Eric Reid was ranked the 10th best safety in the NFL according to Bleacher Report last season. He’s a former pro-bowler and five year starter with the 49ers. Reid is only 26 years old and was expected to be a high target free agent this offseason by a number of NFL scouts. He’s a high caliber defensive back that can fill multiple roles on defense – playing over five different positions last season for the 49ers. Team owners aren’t worried about his numbers or past, however, they’re worried about his position on standing for the National Anthem.
During the offseason, only the Cincinnati Bengals hosted Reid for a tryout. He worked out with the team, took a physical, studied film with coaches, and was ready to be signed…until he had a one on one meeting with Bengals’ owner Mike Brown. Brown wanted to know Reid’s intentions for the upcoming season when the National Anthem was played, and Reid gave an answer Brown assuredly knew was coming. No other team offered Reid a contract or held a tryout with him.
Reid has had discussions with veterans, multiple veteran groups have announced they understand and endorse Kaepernick, Reid, and other players’ protests as respectful, and even wrote an open letter defending Kaepernick and Reid specifically. Last season, Reid spoke to reporters and emphasized that the ideas that he’s disrespecting veterans, hates America, and hates the flag are wildly false.
“I’ve spoken to you all previously about controlling the narrative. And that’s what we’ll do. If I need to say it every time ya’ll ask me, this is not about the military, this is not about the flag, this is not about the anthem. My mother served in the armed forces. Three of my uncles served in the armed forces. In fact, my mom would have went to the Persian Gulf War if she wasn’t pregnant with me. I have the utmost respect for the military, for the anthem, for the flag. So I will say that every time ya’ll interview me. This is about systemic oppression that has been rampant in this country for decades on top of decades. And I will continue to say and encourage people to educate themselves of how we got to where are today, because it didn’t happen overnight. And it’s not going to happen overnight to fix these issues, so we’re going to keep talking about it. I know that I will keep doing what I feel is necessary to use the platform that I have to make those changes. It’s really disheartening when everything that you were raised on, everything that I was raised on, was to be the best person I can be, to help people that need help, and the vice president of the United States is trying to confuse the message that we’re trying to put out there. I don’t know what else to say about it.”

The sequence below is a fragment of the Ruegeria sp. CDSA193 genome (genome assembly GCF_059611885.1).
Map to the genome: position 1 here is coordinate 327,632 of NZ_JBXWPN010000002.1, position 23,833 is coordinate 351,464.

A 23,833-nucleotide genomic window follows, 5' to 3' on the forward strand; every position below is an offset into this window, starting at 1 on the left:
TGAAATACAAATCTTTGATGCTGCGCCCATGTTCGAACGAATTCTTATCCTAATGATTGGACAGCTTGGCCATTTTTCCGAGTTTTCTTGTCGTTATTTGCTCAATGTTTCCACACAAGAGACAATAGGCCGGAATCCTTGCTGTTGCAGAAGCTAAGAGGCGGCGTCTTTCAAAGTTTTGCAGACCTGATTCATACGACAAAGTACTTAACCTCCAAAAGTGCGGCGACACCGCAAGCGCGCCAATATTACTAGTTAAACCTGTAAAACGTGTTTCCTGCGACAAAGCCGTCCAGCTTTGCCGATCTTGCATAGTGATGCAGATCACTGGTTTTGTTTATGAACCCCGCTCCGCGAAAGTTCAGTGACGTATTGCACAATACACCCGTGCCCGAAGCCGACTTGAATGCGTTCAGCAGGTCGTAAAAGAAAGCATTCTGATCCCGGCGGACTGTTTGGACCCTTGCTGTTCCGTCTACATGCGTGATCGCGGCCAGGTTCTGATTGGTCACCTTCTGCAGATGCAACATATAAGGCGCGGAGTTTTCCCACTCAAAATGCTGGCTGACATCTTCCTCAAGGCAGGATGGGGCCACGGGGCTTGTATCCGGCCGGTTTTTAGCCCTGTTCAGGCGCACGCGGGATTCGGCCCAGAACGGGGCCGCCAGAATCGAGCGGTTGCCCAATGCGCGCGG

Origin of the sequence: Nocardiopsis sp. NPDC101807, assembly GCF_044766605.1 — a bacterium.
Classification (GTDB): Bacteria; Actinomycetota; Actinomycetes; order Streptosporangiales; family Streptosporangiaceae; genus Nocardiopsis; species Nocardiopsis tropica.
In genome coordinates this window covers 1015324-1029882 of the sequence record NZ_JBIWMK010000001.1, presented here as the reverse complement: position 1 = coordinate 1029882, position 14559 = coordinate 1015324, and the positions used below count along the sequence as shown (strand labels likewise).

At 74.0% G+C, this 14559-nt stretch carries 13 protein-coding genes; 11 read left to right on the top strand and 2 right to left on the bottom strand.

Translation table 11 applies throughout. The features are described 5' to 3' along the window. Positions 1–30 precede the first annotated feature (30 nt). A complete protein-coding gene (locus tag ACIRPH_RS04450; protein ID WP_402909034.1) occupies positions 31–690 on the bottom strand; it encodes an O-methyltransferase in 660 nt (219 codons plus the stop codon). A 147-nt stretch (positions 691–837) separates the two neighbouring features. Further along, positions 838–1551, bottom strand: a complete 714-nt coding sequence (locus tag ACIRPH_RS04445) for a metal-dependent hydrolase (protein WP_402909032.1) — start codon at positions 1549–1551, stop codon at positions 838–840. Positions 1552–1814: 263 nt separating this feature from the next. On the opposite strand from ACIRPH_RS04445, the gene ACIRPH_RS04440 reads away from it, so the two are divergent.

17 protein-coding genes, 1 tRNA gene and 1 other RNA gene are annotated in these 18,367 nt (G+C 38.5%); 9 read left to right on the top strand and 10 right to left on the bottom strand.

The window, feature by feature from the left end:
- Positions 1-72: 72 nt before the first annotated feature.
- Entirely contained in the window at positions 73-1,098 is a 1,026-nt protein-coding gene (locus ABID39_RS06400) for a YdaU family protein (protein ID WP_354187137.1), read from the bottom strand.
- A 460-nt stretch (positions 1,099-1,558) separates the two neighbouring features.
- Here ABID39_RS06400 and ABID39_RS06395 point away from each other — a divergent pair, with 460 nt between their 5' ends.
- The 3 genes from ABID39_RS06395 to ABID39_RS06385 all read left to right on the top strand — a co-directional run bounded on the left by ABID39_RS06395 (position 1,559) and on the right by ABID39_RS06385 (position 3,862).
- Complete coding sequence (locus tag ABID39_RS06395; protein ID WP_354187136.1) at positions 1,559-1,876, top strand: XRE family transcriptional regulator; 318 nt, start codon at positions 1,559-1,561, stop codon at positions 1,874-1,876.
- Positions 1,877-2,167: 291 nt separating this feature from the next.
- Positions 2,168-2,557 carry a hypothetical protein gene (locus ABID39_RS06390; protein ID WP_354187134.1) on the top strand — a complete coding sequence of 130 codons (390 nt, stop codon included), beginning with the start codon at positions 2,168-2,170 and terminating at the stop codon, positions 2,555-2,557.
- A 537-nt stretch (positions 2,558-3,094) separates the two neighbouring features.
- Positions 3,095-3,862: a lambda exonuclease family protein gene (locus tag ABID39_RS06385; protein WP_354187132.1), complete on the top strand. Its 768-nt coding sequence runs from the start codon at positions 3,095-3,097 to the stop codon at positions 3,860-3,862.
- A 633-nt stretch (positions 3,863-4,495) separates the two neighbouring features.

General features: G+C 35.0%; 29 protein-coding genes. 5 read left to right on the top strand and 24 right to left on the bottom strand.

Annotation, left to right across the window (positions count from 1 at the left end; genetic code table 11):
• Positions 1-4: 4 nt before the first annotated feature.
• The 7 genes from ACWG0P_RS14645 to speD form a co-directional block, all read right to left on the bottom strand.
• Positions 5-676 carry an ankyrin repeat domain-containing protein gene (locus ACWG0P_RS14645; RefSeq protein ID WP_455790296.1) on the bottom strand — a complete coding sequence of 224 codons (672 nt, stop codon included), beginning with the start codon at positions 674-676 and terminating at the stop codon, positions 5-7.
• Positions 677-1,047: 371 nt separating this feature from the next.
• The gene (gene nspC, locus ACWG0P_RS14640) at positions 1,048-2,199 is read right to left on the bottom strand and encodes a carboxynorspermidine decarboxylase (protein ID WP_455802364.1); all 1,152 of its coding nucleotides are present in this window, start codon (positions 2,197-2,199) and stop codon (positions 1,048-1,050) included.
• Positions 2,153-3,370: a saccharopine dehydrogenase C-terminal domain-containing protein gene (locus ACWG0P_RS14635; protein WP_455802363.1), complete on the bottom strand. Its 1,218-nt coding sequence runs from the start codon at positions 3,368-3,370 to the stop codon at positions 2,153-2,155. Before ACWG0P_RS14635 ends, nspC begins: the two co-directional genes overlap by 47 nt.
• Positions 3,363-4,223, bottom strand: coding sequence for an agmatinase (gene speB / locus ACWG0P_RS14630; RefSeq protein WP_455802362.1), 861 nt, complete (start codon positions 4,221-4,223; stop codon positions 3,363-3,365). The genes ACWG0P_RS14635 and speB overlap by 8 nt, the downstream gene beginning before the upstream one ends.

In a discussion with former NBA player Etan Thomas, Thomas referenced the fact that Reid is taking a stand that “disrupts [people’s] comfort to bring attention to issues. Any way you protest, people object.” To Thomas, sports and activism go hand in hand, both now and historically. “People embrace MLK now, but they hated him when he was alive. People hated and severely mistreated Muhammad Ali during his career, but love and respect him years later. Look at Bill Russell – people loved him as a player and wore his jersey and celebrated his accomplishments, but when he spoke up about racism and racial prejudice, it’s astonishing how quickly it goes from love to hate.”
Comparing Reid’s numbers to the active safeties on the Bengals depth chart, there is no comprehensible reason for them to not sign the former pro-bowler. In 4 fewer games started (due to a knee injury), Reid had more interceptions than every player, the second most passes deflected, and the second most tackles – and he was forced to play unnatural positions to assist with the 49ers short handed defense.